The EU member states are collectively trying to address the rising antimicrobial resistance rates. When bacteria are able to endure and survive a treatment with antimicrobial drugs, in this case certain antibiotics, then standard treatments gradually become ineffective and infections will persist, forming a public health hazard. The EU countries are now exploring the possibilities of developing new alternatives for antibiotics. This has been agreed during a meeting of the Council of the European Union this week, where the country ministers of public health and agriculture convened.
Excessive and careless usage of antibiotics in the healthcare sector and in the agricultural sector make bacteria more and more unresponsive to conventional and standard pharmacological therapies with antibiotics. Easily treatable and thus far relatively harmless diseases such as bladder infection could potentially become life-threatening due to these developments.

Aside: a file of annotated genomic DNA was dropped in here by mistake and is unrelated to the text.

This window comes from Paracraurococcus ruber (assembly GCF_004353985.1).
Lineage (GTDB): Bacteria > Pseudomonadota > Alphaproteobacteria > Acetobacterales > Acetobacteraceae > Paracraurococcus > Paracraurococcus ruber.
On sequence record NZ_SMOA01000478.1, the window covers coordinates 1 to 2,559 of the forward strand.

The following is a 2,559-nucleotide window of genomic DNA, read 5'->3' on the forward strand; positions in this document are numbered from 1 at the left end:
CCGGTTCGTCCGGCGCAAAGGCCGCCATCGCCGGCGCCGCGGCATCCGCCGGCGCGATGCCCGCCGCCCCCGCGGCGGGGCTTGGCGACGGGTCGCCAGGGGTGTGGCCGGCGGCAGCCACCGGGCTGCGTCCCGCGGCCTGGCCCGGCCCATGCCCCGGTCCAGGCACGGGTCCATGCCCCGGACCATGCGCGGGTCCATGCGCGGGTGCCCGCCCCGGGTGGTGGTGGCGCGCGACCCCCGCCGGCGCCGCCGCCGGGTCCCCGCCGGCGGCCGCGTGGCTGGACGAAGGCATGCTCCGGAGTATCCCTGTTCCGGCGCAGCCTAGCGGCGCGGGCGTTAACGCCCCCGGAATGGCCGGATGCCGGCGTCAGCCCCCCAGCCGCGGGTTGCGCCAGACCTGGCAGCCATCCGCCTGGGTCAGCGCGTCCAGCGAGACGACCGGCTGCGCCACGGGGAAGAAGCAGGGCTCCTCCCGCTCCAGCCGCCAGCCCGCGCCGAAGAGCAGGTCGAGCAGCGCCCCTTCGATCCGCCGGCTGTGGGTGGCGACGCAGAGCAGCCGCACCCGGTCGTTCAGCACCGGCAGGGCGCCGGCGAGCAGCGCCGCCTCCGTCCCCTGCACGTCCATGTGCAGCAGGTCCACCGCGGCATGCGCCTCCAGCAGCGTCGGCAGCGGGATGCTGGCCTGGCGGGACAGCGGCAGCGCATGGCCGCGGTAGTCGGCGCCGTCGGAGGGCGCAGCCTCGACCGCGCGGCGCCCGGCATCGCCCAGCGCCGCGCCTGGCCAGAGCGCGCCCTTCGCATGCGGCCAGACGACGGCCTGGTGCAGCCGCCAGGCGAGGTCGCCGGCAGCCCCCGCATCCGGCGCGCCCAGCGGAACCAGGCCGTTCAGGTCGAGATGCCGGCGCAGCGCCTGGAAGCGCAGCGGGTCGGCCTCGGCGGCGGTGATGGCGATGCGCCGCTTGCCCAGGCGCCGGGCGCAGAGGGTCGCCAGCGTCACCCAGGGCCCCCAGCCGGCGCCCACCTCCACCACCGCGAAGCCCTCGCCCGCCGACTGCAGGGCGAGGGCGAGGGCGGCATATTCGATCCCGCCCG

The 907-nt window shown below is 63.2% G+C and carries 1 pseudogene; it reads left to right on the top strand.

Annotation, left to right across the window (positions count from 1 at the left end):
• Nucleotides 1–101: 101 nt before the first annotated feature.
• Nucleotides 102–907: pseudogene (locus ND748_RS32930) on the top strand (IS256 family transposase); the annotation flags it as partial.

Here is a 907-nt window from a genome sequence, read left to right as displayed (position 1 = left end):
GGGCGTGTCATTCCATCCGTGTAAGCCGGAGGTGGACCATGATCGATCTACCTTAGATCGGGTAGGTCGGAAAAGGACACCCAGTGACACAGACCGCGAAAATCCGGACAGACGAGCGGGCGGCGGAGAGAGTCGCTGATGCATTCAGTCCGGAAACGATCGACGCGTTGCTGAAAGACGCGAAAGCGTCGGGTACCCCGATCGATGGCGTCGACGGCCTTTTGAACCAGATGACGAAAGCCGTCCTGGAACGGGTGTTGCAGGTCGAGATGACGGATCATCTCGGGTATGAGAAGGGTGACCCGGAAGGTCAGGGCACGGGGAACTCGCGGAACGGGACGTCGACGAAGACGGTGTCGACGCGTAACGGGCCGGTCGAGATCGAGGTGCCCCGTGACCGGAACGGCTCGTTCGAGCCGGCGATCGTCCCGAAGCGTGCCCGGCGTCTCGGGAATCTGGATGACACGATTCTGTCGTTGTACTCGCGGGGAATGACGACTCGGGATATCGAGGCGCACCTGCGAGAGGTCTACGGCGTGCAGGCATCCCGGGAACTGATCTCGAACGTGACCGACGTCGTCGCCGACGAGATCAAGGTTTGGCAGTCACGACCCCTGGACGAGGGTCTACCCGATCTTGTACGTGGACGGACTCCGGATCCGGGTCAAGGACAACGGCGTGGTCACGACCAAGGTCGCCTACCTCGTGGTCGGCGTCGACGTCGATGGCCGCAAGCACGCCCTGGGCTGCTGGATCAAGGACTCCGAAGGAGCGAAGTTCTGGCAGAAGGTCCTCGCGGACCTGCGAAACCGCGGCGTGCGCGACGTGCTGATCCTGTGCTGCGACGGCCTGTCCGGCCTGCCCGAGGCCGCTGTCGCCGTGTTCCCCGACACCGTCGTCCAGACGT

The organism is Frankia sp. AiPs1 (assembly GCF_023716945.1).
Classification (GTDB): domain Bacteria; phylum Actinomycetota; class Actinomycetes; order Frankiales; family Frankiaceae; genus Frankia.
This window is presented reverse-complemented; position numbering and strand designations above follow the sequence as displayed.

Antibiotics have been labeled one of the most valuable medical innovations in mankind’s history. Since we are at risk of losing this precious life-saving invention forever, action is now needed to turn the tide. The Dutch minister of Public Health, Edith Schippers, states we have to be far more reticent in using antibiotics in healthcare and agriculture.